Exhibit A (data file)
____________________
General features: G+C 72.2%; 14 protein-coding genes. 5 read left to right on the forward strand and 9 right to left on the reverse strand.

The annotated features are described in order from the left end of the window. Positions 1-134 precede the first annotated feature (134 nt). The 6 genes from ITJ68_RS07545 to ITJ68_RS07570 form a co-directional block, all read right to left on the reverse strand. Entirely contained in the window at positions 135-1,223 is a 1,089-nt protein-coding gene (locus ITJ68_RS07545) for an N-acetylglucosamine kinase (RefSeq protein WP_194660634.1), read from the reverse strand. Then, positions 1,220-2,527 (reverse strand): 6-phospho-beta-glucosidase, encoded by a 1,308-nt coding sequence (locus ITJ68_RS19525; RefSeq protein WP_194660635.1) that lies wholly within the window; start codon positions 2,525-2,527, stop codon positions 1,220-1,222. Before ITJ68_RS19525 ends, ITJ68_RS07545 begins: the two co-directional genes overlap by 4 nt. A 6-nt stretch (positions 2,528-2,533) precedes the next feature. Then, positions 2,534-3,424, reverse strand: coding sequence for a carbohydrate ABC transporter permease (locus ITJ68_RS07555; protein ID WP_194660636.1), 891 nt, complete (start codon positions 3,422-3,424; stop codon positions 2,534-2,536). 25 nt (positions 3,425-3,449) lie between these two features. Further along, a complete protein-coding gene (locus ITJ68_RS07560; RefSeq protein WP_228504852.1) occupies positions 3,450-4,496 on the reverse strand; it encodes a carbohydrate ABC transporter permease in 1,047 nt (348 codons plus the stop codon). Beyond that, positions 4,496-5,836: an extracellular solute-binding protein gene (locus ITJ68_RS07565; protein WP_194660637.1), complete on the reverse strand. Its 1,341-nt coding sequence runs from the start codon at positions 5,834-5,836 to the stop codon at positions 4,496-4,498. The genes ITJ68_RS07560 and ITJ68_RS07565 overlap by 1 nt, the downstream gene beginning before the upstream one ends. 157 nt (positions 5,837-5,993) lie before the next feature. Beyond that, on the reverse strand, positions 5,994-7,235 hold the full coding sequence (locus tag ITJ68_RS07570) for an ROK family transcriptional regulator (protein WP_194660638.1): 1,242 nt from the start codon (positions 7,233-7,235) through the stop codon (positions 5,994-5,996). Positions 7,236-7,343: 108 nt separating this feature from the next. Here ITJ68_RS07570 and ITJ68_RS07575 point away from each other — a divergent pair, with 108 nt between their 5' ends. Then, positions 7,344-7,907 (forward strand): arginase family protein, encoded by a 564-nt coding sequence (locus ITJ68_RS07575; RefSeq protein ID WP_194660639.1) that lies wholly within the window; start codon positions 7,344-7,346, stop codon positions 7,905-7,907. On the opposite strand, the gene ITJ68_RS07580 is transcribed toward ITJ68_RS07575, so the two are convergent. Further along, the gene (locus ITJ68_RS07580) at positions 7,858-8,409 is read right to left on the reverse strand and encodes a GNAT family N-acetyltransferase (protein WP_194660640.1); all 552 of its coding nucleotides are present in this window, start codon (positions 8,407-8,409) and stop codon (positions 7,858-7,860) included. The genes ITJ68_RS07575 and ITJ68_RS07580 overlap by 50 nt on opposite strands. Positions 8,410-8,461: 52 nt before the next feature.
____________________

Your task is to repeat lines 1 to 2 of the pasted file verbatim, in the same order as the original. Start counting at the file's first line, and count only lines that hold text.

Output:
General features: G+C 72.2%; 14 protein-coding genes. 5 read left to right on the forward strand and 9 right to left on the reverse strand.

The annotated features are described in order from the left end of the window. Positions 1-134 precede the first annotated feature (134 nt). The 6 genes from ITJ68_RS07545 to ITJ68_RS07570 form a co-directional block, all read right to left on the reverse strand. Entirely contained in the window at positions 135-1,223 is a 1,089-nt protein-coding gene (locus ITJ68_RS07545) for an N-acetylglucosamine kinase (RefSeq protein WP_194660634.1), read from the reverse strand. Then, positions 1,220-2,527 (reverse strand): 6-phospho-beta-glucosidase, encoded by a 1,308-nt coding sequence (locus ITJ68_RS19525; RefSeq protein WP_194660635.1) that lies wholly within the window; start codon positions 2,525-2,527, stop codon positions 1,220-1,222. Before ITJ68_RS19525 ends, ITJ68_RS07545 begins: the two co-directional genes overlap by 4 nt. A 6-nt stretch (positions 2,528-2,533) precedes the next feature. Then, positions 2,534-3,424, reverse strand: coding sequence for a carbohydrate ABC transporter permease (locus ITJ68_RS07555; protein ID WP_194660636.1), 891 nt, complete (start codon positions 3,422-3,424; stop codon positions 2,534-2,536). 25 nt (positions 3,425-3,449) lie between these two features. Further along, a complete protein-coding gene (locus ITJ68_RS07560; RefSeq protein WP_228504852.1) occupies positions 3,450-4,496 on the reverse strand; it encodes a carbohydrate ABC transporter permease in 1,047 nt (348 codons plus the stop codon). Beyond that, positions 4,496-5,836: an extracellular solute-binding protein gene (locus ITJ68_RS07565; protein WP_194660637.1), complete on the reverse strand. Its 1,341-nt coding sequence runs from the start codon at positions 5,834-5,836 to the stop codon at positions 4,496-4,498. The genes ITJ68_RS07560 and ITJ68_RS07565 overlap by 1 nt, the downstream gene beginning before the upstream one ends. 157 nt (positions 5,837-5,993) lie before the next feature. Beyond that, on the reverse strand, positions 5,994-7,235 hold the full coding sequence (locus tag ITJ68_RS07570) for an ROK family transcriptional regulator (protein WP_194660638.1): 1,242 nt from the start codon (positions 7,233-7,235) through the stop codon (positions 5,994-5,996). Positions 7,236-7,343: 108 nt separating this feature from the next. Here ITJ68_RS07570 and ITJ68_RS07575 point away from each other — a divergent pair, with 108 nt between their 5' ends. Then, positions 7,344-7,907 (forward strand): arginase family protein, encoded by a 564-nt coding sequence (locus ITJ68_RS07575; RefSeq protein ID WP_194660639.1) that lies wholly within the window; start codon positions 7,344-7,346, stop codon positions 7,905-7,907. On the opposite strand, the gene ITJ68_RS07580 is transcribed toward ITJ68_RS07575, so the two are convergent. Further along, the gene (locus ITJ68_RS07580) at positions 7,858-8,409 is read right to left on the reverse strand and encodes a GNAT family N-acetyltransferase (protein WP_194660640.1); all 552 of its coding nucleotides are present in this window, start codon (positions 8,407-8,409) and stop codon (positions 7,858-7,860) included. The genes ITJ68_RS07575 and ITJ68_RS07580 overlap by 50 nt on opposite strands. Positions 8,410-8,461: 52 nt before the next feature.